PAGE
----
In the preferred embodiment illustrated in the drawings the surfaces Sa and Sb may include simulated stitching As and Bs but this is optional and serves only to simulate as nearly as possible the configuration of a conventional baseball. It is in accordance with the present invention to provide a game ball with a completely smooth hemispherical major surface as defined by the ball components at Sa and Sb. It will be apparent from the drawings that the minor spherical surface segment (Am and Bm) are virtually or nearly flat, that is they have a radius of curvature of close to infinity. It will also be apparent that other configurations for these "flats" can be provided for within the scope of the present invention. For example these surface segments Am and Bm might be formed with a rougher texture then is true of the major spherical surfaces Sa and Sb. The important feature of such surfaces is that they create an aerodynamic effect markedly different from that of the major spherical surface area.

Turning now to a more detailed description of the means for coupling the ba II components A and B to one another it will be apparent from FIG. 1 that ball component A has an integrally defined knob K, which knob is adapted to be received in an opening or socket S in ball component B. In fact, ball component B can be formed in the same mold as used to injection blow mold ball component A with the further step being take n that the knob K be cut away to provide the opening S for receiving the knob to the other ball component. Other methods of fabricating a ball in accordance with the present invention might also be devised. For example a dumbbell shaped coupling means might be adapted to join two ball components similar to that illustrated at the right-hand side of FIG. 1 namely ball component B. Thus, a two piece ball is shown in FIG. 1 but as long as at least two generally hemispherically shaped ball components can be rotated one relative to another the ball itself might be fabricated in any number of parts.

As best shown in FIG. 4 the ball and more particularly the ball components are molded from a sturdy plastic material and have generally flat mating surfaces A1 and B1 and It Ia on these surfaces that the knob and socket shaped coupling means are defined in part on one ball component A and in part on the other ball component B. Once assembled these ball components A and B are adapted to permit rotation of the one relative to the other so as to achieve a desired geometrical configuration for the "flats" Am and Bm all as mentioned previously.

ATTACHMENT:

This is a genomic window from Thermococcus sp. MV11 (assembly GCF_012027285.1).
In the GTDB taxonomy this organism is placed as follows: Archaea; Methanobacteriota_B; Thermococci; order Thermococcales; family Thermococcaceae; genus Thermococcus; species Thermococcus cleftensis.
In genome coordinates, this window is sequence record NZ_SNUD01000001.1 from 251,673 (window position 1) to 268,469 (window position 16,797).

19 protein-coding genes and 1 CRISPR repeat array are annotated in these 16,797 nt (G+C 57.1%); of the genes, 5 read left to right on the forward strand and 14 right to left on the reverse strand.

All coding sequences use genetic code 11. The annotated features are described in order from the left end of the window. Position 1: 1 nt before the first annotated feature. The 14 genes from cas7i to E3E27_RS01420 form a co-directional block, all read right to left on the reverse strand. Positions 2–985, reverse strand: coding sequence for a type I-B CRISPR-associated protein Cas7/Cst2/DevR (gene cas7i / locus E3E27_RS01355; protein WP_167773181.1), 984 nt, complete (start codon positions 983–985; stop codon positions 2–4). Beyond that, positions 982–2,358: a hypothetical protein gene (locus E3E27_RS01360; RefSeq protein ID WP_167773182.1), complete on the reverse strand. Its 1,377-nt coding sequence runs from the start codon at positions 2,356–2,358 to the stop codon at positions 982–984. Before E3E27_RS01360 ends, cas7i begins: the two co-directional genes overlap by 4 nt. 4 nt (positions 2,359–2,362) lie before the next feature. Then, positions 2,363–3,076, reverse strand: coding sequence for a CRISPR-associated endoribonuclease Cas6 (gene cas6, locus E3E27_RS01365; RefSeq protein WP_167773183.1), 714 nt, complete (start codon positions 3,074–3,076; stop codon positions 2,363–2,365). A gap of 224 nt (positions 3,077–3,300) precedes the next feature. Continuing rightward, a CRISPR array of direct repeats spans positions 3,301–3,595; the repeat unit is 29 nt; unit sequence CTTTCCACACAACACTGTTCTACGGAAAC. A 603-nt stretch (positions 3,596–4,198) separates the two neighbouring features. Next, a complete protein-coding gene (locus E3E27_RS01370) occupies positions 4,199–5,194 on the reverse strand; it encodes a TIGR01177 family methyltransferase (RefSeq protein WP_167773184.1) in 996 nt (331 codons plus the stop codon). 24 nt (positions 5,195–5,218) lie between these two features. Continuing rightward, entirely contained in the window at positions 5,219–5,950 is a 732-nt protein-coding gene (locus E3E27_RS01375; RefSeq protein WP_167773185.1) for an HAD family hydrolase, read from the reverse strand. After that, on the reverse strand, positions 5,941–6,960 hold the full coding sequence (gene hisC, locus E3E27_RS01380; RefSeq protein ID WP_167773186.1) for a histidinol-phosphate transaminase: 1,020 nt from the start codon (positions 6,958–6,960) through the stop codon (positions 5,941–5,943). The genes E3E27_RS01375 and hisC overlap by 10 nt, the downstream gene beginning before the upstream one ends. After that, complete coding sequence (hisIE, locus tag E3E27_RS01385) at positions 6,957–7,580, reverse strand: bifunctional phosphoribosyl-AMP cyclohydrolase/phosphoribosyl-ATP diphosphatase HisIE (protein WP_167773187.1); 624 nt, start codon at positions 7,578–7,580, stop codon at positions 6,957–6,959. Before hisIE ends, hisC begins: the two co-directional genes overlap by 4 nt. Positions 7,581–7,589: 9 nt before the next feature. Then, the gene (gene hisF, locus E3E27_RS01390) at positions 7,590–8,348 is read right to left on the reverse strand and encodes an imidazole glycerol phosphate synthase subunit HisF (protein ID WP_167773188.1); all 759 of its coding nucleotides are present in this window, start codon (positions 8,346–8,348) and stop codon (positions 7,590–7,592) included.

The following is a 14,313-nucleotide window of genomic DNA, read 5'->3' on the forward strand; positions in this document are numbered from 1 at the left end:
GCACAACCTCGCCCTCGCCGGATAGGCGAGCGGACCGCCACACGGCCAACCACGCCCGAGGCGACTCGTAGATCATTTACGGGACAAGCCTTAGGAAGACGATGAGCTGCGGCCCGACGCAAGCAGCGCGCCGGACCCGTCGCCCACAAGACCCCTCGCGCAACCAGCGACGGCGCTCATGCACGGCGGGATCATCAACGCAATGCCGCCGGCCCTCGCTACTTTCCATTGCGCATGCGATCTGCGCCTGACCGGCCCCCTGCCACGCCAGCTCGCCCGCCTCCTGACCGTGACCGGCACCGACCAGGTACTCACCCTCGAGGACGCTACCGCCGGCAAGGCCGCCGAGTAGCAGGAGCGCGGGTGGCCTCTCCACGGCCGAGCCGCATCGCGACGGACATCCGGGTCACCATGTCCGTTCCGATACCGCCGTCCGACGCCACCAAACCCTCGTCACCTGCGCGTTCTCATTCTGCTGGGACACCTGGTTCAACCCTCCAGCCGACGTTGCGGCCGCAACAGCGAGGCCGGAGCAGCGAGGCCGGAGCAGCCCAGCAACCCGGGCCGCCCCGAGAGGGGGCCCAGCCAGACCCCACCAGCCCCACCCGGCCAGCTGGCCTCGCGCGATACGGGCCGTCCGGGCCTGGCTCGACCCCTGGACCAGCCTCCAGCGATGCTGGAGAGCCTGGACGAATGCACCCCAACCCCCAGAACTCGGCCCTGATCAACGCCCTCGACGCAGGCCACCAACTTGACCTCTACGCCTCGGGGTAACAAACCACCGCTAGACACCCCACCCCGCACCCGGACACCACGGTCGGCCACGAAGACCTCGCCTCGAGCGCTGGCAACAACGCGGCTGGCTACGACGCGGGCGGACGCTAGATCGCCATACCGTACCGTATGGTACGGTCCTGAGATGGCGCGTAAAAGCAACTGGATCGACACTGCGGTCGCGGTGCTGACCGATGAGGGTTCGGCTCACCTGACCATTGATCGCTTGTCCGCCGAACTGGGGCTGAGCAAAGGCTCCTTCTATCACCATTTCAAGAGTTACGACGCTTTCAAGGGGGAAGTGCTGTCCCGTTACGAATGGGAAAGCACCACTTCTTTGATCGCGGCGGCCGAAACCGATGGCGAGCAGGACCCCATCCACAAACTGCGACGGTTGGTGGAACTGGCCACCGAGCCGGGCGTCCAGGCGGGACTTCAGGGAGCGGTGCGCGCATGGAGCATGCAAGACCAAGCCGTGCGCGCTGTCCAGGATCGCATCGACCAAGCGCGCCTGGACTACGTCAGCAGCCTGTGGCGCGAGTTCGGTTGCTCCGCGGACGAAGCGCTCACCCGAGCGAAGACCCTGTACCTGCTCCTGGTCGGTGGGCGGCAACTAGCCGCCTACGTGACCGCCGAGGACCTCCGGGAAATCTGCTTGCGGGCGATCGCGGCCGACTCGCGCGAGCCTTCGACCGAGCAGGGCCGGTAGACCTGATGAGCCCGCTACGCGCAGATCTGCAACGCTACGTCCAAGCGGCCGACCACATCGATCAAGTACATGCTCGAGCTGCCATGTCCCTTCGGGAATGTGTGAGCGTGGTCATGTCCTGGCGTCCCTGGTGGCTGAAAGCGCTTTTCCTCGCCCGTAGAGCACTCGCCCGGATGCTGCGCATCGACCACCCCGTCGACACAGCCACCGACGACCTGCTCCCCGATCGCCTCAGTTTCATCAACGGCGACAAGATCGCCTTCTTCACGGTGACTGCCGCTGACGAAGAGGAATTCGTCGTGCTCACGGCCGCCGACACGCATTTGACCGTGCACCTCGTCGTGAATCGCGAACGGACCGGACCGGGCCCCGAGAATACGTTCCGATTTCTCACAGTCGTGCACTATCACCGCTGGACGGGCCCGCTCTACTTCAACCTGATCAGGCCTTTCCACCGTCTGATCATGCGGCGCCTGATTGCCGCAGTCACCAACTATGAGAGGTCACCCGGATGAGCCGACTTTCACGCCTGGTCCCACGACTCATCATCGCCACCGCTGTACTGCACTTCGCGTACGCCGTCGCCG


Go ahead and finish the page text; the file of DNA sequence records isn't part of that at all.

Patent Citations
Cited PatentFiling datePublication dateApplicantTitle
US2625399 *Apr 13, 1949Jan 13, 1953Steinhardt Irving HartleyThree-dimensional take-apart puzzle
US2814159 *Apr 11, 1955Nov 26, 1957Spectoyculars IncBuilding unit and assembly for toys and the like
US3740036 *Mar 16, 1971Jun 19, 1973Ames AGame ball
US3843129 *Nov 18, 1971Oct 22, 1974W DietrichBoard game with gravity projector and projectile therefor
US4128238 *Nov 1, 1976Dec 5, 1978Newcomb Nelson FPractice baseball
US4616828 *Feb 1, 1985Oct 14, 1986Haythornthwaite James AlanTennis ball
US4641839 *Aug 9, 1985Feb 10, 1987Turner Arthur ARoller-ball structure
Referenced by
Citing PatentFiling datePublication dateApplicantTitle
US5064194 *Jan 18, 1991Nov 12, 1991Bixler Dickie RApparatus for use in practicing pitching of baseballs
US5280906 *Jul 8, 1992Jan 25, 1994Vitale Pasquale MPerformance game ball
US5599017 *Jul 17, 1995Feb 4, 1997Dick Bixler Sports, Inc.Baseball target and projector apparatus
US7247106 *Sep 13, 2005Jul 24, 2007George Franklin BrandtMachine for training a pitcher
US7608003Feb 14, 2006Oct 27, 2009Little Kids, Inc.Game ball
US8708843 *Nov 8, 2011Apr 29, 2014David A. SekacBall training system for pitchers
EP1011819A1 *Aug 14, 1998Jun 28, 2000Simon Richard GriffinA toy
WO2004035148A1Oct 17, 2003Apr 29, 2004Urs SennBall and throwing or striking game and wall for the same
Classifications
U.S. Classification473/613
International ClassificationA63B43/00
Cooperative ClassificationA63B43/002
European ClassificationA63B43/00C
Legal Events
DateCodeEventDescription
Dec 21, 1993FPExpired due to failure to pay maintenance fee
Effective date: 19931003
Oct 3, 1993LAPSLapse for failure to pay maintenance fees
May 4, 1993REMIMaintenance fee reminder mailed